This article makes an argument for literary modernity as a shared discourse produced through scholarly exchange between Iranians and Indians reworking their shared Persianate literary heritage, considering literary history as an important and perhaps overlooked site for the production of literary modernity. Arguing for a verbal as well as textual discourse of modernity shared between early twentieth-century Iranian and Indian intellectuals, Jabbari examines how these intellectuals made use of premodern materials for their modernizing projects, and how nationalism shaped this process. Four aspects of modern literary history writing receive particular focus here: engagement with the tazkirah tradition, inclusion of extraliterary national figures alongside poets, use of a shared set of references and sources, and new sexual aesthetics that break with the homoerotic Persianate past.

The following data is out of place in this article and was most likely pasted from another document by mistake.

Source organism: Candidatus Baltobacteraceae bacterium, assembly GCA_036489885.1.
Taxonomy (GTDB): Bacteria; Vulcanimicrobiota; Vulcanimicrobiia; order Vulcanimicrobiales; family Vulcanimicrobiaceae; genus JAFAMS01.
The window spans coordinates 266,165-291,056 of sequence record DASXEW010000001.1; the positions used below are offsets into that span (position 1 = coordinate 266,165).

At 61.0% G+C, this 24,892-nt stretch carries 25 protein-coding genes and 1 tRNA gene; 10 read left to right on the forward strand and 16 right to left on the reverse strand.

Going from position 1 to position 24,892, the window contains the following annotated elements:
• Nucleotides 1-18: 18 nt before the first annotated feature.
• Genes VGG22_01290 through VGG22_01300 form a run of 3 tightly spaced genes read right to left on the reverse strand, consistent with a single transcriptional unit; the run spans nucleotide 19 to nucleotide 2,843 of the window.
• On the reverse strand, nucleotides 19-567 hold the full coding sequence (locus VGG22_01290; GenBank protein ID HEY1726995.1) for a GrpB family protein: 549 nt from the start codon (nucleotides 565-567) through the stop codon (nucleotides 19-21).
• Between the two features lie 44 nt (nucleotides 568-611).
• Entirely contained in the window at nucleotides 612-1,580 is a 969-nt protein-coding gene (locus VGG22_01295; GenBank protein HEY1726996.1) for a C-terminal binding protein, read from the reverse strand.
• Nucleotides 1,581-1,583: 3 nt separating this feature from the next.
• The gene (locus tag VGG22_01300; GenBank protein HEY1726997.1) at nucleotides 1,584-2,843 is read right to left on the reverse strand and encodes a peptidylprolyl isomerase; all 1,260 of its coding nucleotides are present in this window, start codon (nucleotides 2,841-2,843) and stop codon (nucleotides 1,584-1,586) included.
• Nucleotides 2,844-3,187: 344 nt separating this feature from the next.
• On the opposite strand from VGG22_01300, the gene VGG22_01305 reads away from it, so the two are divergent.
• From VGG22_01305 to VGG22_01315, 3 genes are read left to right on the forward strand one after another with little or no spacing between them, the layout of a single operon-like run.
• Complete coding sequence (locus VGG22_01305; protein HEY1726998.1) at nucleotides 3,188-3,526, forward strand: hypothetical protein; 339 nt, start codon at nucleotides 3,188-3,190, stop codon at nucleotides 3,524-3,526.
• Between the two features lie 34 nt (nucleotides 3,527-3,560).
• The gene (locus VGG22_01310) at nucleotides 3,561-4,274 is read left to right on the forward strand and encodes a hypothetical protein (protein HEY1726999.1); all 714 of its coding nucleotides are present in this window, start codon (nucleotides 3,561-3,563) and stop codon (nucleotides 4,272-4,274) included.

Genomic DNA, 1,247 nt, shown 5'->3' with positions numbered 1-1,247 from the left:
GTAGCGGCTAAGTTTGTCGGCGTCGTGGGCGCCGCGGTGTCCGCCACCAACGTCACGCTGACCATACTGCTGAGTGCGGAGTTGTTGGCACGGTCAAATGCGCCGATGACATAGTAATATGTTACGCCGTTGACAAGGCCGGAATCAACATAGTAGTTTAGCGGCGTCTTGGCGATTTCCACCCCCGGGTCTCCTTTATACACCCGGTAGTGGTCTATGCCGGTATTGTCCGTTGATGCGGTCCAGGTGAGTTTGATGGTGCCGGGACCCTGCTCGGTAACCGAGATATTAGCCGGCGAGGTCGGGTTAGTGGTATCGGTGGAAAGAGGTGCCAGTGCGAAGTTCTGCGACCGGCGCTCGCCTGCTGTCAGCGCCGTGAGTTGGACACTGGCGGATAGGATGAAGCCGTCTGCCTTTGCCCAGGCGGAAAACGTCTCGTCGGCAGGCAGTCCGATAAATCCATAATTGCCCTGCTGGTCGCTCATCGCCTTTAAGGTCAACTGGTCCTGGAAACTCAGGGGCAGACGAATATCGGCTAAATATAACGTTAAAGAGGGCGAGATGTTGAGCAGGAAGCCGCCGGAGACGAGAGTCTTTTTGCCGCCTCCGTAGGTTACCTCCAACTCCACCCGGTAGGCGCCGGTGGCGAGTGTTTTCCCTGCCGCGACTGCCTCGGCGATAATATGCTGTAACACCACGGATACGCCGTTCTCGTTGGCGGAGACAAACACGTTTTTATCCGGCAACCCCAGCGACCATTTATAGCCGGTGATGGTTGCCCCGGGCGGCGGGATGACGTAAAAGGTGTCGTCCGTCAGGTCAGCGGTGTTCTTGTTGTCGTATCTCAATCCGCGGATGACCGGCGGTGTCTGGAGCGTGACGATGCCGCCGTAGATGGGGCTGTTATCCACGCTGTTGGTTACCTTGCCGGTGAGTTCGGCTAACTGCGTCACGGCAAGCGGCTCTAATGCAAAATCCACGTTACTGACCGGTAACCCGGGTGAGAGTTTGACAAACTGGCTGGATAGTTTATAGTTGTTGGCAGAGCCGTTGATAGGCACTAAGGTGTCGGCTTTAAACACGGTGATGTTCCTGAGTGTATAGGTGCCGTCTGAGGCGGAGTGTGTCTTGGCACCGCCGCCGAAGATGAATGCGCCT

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pp. 418-434
Launched on MUSE
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